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‘Campaign adjustments possible’

BY GILBERT P. BAYORAN

The proposal to ban face-to-face campaigning in the May 2022 elections because of the Covid-19 pandemic will lead to campaign adjustments for candidates, Gov. Eugenio Jose Lacson said yesterday.

“That is something that we have to adjust, if indeed, the Comelec will implement it,” Lacson said, adding that the proposal makes a lot of sense to him.

Comelec spokesperson James Jimenez earlier said there will be changes in the “campaigning landscape” for the elections next year, adding that door-to-door campaigns might be prohibited.

Probably, online campaigning will be more prevalent, although not everybody is connected online, Lacson said.

“The proposal would mean less contact with voters, though the expenses of candidates may still be the same, because you have to find out how to bring your message to the electorate,” Lacson said.

He added that he expects that political rallies will no longer happen.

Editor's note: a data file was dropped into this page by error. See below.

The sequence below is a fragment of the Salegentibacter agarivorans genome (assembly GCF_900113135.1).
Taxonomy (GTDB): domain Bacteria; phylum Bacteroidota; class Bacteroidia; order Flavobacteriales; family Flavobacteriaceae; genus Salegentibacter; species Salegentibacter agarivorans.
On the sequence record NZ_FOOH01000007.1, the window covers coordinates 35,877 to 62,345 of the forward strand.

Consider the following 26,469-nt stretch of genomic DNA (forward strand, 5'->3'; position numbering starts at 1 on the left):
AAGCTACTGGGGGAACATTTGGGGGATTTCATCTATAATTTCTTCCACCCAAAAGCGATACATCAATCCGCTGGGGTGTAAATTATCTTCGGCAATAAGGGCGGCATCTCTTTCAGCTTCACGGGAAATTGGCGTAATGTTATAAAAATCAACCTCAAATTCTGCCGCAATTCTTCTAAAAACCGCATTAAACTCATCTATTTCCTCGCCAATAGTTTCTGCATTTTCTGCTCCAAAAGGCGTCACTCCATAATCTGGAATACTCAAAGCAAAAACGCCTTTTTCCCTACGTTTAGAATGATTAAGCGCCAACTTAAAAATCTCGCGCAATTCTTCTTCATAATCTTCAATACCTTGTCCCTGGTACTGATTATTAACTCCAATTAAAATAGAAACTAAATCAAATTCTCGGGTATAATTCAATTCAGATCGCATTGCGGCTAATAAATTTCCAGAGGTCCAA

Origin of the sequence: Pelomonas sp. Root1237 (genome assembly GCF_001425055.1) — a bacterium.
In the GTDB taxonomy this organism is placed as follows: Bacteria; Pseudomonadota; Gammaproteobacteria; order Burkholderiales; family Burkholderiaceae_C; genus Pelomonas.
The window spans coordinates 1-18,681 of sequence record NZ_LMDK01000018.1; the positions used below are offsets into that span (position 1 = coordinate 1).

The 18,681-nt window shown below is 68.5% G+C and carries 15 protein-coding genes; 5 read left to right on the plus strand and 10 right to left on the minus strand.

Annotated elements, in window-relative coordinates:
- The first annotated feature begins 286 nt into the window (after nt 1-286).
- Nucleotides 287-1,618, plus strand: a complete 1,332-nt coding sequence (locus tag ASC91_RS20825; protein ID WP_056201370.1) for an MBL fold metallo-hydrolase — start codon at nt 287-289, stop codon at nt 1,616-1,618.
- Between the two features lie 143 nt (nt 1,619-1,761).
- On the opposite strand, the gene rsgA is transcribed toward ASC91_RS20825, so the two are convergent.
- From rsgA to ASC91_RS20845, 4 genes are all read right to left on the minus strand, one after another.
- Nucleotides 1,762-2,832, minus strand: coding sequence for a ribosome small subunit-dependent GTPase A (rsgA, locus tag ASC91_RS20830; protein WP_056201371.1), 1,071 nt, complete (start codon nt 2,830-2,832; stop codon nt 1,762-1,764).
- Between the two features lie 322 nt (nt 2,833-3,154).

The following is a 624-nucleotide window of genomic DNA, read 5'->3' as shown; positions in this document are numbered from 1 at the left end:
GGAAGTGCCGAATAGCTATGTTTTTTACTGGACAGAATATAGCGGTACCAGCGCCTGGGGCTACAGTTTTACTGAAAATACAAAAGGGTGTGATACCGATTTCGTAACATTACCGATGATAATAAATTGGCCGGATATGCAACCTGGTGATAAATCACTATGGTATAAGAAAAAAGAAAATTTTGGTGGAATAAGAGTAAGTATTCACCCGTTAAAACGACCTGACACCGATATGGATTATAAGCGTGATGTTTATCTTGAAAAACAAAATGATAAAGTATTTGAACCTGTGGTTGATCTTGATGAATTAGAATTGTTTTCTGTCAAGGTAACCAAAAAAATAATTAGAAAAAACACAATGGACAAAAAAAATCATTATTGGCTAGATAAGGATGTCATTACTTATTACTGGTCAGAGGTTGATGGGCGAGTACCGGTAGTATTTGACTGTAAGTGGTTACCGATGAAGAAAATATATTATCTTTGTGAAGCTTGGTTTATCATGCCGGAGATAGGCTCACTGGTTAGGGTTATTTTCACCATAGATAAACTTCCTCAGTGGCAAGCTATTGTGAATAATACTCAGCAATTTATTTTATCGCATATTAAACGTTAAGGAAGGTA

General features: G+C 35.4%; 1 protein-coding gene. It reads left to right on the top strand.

With this possible prohibition in view, Jimenez said the Comelec may instead promote online campaigning to help ensure the safety of voters against the spread of Covid-19.

The synchronized elections will be held on May 9, 2022.

Lacson also raised the possibility that the actual voting will last for three days, with senior citizens and persons with disabilities to be given one day, and two days for other voters.

But he said he is not agreeable to mail-in ballot.

“I don’t think we should follow that,” he added.

COVID-19 MEETING

Lacson also postponed the scheduled meeting with Negros Occidental mayors yesterday and reset it to next week, as he wants to include in the discussions the rollout of the vaccines, aside from determining how many LGUs would want to buy anti-Covid shots.

In a dialog with the Union of Local Authorities of the Philippines on Tuesday, Lacson said that vaccine czar Carlito Galvez reiterated his assurance that 70 percent of the entire Filipino population will be vaccinated.

He said that 18 years old and below are not covered by the vaccination program. Instead of buying vaccines, Lacson also said that Galvez has encouraged LGUs to focus on the purchase of other consumable items, such as needles, syringes, alcohol, and cotton buds, or hiring of vaccinators, for the massive vaccination program of the government.*

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